He also made a brief appearance in the DVD: "Dirty States of America".

Robbie at Unkut might get Markey Fresh vs. Lord Alibaski and T-Ray vs. Dante Ross pwn-fests in his comment section, but here at The Martorialist we get dudes who casually mingle with real rap icons like Mello-T as he's on his way to cop a caddy in Columbia, South Carolina. Read it and weep, hataz.

Youtube only has the first five minutes of the Dirty States Of America documentary and there's nothing on GoogleVideo or DailyMotion, but this could be a decent watch if they don't spend too much time blabbering on about da 4 eLeMeNtZ/NY hip hop and instead focus on the influence of Ice-T, NWA plus Too $hort, the history of the South and it's lineage between the different regions, so I may track it down. No Asher Roth, but doesn't Big Gipp have some nappy ass hair in his part where he's talking about the indifference to OutKast by the east and west coasts at the '95 Source Awards?

Boi-Dan gets props ova here for his info, but the comment of the day goes to a fellow by the name of Adam, whose detective work has lead to the most bizarre pairing since Primo and Xtina :

Adam said...

I was trying to do the same thing and your work allowed me to follow the trail somewhere really quite bizarre. Check this out:


It's a joint album, The Godfather Mello-T and Dr. Frank McCune (A real middle aged health professional), and you know what, It's not as bad as you might think, especially "interlude 1"

In Louis Theroux's Call Of The Weird book, Mello informs Louis that he's now coaching little league and that he's added songs with titles like You Can Make It If You Try to his rap-repetoire, but still, Mello and a middle aged black doctor who sounds like an incidental character from Scarlet Street making an album built upon the theme of "Health dispariry" (nope, me neither) is a difficult idea to wrap your head around.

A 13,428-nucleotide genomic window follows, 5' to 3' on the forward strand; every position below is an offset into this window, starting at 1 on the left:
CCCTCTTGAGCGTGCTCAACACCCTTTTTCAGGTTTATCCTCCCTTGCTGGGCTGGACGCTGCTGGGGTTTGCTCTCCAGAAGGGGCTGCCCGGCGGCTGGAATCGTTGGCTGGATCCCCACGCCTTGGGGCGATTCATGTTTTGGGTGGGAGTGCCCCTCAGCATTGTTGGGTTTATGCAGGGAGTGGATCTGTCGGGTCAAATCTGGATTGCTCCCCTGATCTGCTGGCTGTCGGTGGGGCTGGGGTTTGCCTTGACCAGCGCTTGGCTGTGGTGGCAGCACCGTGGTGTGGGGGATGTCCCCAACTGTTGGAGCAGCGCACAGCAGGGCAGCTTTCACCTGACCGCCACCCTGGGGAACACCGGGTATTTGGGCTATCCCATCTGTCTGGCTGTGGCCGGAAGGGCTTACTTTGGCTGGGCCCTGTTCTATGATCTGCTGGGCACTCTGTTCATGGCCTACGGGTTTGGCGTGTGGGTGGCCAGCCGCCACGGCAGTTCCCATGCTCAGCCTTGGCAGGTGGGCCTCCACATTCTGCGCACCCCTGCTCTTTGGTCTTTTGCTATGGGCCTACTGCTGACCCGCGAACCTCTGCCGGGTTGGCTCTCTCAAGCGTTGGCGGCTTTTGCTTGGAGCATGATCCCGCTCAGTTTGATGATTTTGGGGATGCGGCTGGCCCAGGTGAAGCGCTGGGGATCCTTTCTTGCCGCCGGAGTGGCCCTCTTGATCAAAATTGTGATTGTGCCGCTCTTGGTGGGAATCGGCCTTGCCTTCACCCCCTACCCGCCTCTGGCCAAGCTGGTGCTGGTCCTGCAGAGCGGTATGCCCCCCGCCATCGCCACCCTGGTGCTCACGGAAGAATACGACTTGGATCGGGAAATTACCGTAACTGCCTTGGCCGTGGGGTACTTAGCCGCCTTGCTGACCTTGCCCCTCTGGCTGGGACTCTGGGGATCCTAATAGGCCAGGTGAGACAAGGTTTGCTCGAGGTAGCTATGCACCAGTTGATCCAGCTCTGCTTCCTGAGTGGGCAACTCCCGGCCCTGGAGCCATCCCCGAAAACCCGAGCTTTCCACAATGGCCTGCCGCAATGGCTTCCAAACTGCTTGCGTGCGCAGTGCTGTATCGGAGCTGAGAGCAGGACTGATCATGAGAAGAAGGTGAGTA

I've yet to hear anything from this other than the interludes by Frank on his Myspace which Adam mentions, but I'd be willing to put money on it being better than that upcoming Damien Marley & Nas trainwreck collaboration album, which is bound to feature an intro to a song where Nas and Damien sit in front of their mics making stupid sucking noises as they pretend to smoke blunts in the studio that's even more awkward sounding than the one from Nas & Dr Dre's Nas Is Coming.

Oi, Adam - if you've got the album can you hook up some highlights, please?

I also now have the Wild Liffe Society Nothing But A Come-Up (Move M.F Move)/Bald Head Ho EP from 1991 I mentioned in the first post in my possession which I'm hoping a friend will rip for me in the next few weeks. What I was expecting was a bargain-bucket regional appropriation of Geto Boys or Poison Clan, and that's precisely what the record delivered, with Nothing But A Come-Up (Move M.F Move) being the top-dog of two tunes featuring boasts of the group ridin' limos while others are cabbin', a pretty fresh use of Funky Drummer, and the dynamic of a rowdy chant and an Ice Cube vocal sample as a hook. It's also notable for a rap-nerd such as myself since it's the first Gangsta-Rap record to eminate from Mississippi.

Since I don't have that for you at the moment, you'll have to make do with another catchy lil' number from the 1995 Wildliffe Society album for now :

Wildliffe Society - Get Tis Money, Honey